Chocolate has been around since 2000 B.C., originally a bitter drink that the Mayans mixed with wine or spices. Today, it is available in every grocery, convenience, and sari-sari store—but its current commercial form is a far cry from the drink of the Mayans.

While chocolate lovers rejoice every time news comes out that chocolate may be good for health, studies normally look into the benefits of dark chocolate. So don’t use science as an excuse to consume copious amounts of the commercial stuff—these often come with ingredients like sugar and corn syrup, which aren’t exactly good for your health.

Dark Chocolate Benefits

According to the Harvard School of Public Health, chocolate comes from the seeds of the cacao pod. These are extracted and processed into beans, the shells of which are separated from the nibs. These are ground and components are separated into liquor (which is then used to make cocoa solids and chocolate) and cocoa butter (found in lotions).

The amount of cocoa solids is typically indicated on the packaging of dark chocolate (anywhere from 50% to 90%); its milk chocolate cousins contain less then 50%. White chocolate contains no cocoa solids and is instead made with cocoa butter.

Dark chocolate retains many of the purported benefits of cocoa as it isn’t diluted with other ingredients like sugar and milk as much as milk chocolate and white chocolate. The Harvard School of Public Health summarizes some of its benefits:

May be good for heart health. Dark chocolate is loaded with flavanols, which aid in the production of nitric oxide, which in turn helps relax blood vessels, leading to lower blood pressure. A study published in the journal Phytotherapy Research states that “cocoa flavanol doses of around 900 mg or above may decrease blood pressure in specific individuals and/or if consumed over longer periods.”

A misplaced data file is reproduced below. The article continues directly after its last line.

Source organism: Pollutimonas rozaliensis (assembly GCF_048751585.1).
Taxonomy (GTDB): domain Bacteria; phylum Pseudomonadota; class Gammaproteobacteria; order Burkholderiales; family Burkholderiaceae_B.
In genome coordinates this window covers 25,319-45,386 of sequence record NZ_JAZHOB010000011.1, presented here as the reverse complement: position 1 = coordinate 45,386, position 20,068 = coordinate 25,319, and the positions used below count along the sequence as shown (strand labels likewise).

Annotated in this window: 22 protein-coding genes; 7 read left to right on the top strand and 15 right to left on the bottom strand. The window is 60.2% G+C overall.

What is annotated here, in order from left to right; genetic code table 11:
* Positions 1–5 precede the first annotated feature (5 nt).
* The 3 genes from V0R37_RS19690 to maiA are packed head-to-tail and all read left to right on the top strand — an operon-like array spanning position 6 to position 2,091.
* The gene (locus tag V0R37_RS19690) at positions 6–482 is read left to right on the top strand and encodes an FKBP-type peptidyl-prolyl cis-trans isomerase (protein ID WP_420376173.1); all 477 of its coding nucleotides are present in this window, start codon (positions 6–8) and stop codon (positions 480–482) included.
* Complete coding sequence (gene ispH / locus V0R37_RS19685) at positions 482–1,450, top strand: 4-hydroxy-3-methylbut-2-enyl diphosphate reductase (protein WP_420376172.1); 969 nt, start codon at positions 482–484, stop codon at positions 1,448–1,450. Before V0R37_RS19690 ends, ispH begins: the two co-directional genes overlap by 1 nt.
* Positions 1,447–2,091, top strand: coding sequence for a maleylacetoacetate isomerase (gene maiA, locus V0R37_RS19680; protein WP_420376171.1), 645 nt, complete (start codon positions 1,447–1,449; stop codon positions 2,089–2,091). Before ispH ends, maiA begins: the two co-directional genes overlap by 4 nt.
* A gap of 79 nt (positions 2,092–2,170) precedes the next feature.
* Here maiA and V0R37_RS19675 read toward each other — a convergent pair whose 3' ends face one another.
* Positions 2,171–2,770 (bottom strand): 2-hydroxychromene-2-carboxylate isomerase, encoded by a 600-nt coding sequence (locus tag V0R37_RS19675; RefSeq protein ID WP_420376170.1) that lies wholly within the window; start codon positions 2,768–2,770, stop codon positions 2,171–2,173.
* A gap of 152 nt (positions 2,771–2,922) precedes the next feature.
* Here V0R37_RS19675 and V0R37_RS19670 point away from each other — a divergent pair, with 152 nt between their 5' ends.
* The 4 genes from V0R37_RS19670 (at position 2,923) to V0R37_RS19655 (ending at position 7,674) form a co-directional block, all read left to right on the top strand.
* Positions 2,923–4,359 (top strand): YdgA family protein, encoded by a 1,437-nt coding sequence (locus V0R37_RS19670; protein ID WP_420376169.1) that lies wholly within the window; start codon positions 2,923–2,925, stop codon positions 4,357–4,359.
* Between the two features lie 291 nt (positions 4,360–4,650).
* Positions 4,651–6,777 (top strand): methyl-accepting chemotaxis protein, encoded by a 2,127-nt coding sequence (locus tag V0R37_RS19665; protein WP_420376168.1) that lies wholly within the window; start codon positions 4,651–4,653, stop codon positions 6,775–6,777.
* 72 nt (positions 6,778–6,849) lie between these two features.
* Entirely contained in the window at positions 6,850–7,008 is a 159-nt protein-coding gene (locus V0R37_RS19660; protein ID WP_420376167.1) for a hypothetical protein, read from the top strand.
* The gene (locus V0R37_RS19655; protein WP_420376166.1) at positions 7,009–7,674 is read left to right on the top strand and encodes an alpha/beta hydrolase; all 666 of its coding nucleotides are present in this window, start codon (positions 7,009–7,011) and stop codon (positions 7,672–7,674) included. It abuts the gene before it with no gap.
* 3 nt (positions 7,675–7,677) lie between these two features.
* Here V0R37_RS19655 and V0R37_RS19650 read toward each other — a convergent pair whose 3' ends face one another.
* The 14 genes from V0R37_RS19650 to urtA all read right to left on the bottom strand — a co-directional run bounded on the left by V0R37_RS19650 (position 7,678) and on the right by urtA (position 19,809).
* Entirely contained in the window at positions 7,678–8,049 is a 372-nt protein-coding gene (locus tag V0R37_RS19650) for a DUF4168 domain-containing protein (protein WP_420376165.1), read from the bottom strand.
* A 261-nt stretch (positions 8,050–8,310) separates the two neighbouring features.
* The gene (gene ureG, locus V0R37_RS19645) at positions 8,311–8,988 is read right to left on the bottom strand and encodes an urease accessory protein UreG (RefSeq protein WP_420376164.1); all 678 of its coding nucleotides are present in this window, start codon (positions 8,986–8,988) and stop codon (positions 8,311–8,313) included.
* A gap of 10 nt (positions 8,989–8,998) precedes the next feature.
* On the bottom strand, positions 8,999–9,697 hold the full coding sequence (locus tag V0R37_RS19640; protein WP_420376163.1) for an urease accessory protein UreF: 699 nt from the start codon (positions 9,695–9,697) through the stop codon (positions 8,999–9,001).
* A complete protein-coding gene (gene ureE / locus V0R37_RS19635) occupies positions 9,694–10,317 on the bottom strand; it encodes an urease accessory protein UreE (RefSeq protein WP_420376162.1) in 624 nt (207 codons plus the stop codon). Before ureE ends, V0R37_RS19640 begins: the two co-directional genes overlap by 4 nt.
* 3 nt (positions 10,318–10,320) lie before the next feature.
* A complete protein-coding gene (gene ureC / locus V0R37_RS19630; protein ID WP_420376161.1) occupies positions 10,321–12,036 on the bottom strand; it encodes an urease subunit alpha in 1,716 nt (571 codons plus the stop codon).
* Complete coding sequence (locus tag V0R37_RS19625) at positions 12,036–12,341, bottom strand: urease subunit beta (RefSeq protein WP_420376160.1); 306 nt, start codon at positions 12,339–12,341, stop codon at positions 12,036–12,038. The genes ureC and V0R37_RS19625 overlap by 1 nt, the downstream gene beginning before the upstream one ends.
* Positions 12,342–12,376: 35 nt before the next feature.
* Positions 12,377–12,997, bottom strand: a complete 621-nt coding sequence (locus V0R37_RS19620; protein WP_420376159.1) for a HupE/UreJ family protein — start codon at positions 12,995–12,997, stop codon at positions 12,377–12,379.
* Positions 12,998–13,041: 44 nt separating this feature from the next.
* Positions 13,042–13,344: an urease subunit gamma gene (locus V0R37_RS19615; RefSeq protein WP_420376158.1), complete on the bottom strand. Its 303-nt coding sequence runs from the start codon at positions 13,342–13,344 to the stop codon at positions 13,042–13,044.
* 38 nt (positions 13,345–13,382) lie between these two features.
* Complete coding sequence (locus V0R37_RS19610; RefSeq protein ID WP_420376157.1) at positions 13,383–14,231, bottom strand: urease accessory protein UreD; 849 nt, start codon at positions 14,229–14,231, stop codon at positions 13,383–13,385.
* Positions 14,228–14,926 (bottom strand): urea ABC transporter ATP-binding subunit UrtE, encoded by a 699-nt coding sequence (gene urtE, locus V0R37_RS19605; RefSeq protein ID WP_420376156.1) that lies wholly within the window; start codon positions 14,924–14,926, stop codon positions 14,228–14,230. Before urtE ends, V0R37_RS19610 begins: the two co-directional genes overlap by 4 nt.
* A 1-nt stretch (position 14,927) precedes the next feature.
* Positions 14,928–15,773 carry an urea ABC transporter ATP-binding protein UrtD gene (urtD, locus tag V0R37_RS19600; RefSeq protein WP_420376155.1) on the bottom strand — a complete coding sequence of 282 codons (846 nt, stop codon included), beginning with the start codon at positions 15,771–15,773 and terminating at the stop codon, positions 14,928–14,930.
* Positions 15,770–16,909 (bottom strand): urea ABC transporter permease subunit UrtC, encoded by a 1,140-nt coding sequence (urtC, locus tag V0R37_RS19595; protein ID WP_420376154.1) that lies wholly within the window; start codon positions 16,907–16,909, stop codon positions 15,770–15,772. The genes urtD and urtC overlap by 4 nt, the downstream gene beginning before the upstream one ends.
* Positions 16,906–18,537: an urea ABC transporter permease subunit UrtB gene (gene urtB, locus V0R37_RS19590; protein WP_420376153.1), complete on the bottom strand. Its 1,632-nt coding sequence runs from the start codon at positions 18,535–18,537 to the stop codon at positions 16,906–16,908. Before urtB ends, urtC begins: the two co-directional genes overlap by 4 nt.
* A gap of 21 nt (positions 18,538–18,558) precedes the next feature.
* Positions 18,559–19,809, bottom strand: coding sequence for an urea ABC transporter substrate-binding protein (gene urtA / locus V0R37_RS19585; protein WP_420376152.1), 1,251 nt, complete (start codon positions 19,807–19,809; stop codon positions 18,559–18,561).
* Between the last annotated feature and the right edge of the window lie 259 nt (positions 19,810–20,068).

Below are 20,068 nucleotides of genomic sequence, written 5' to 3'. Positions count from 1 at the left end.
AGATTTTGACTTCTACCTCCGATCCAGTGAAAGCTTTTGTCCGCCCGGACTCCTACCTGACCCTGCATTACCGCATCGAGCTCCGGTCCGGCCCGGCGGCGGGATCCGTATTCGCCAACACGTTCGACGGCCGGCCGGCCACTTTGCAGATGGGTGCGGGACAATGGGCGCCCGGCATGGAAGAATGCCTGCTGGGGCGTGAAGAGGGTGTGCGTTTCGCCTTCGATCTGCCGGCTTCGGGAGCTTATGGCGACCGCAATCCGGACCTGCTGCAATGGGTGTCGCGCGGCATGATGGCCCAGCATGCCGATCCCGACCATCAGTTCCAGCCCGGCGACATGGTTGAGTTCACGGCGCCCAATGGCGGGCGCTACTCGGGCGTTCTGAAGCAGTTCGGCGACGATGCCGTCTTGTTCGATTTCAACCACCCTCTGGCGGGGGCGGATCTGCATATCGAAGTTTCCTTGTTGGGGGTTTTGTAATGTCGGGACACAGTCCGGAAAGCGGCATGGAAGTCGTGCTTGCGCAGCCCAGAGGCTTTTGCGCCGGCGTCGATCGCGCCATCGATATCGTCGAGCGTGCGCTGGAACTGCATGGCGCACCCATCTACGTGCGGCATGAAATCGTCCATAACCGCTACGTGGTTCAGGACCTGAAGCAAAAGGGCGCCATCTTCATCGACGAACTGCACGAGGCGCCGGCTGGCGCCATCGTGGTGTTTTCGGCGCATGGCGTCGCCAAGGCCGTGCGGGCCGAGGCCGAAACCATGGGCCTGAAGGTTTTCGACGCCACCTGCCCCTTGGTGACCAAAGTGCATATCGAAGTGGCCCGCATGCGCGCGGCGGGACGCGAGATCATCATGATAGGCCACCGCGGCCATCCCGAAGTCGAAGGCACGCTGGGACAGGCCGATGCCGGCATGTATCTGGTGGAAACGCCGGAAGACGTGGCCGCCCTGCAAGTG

May lower risk of diabetes. The same compound was found to increase insulin sensitivity in short-term studies, which makes it a promising treatment for diabetes.

Is loaded with nutrients. Aside from being rich in flavanols, dark chocolate also contains iron, copper, magnesium, zinc, and phosphorus. Each of these is important in maintaining good health.

Other studies have cited chocolate’s antioxidant content, which may help keep inflammation at bay.

Take note, though, that these health benefits are not an excuse to eat dark chocolate all day long. As it is high in calories, moderation is still key: Have a square or two after a meal instead of trying to meet your recommended daily allowance of minerals with dark chocolate! Use it as a delicious supplement to a diet rich in whole foods, instead of treating it like a main food group.

Find different types of good-quality chocolates and even sugar-free in Healthy Options.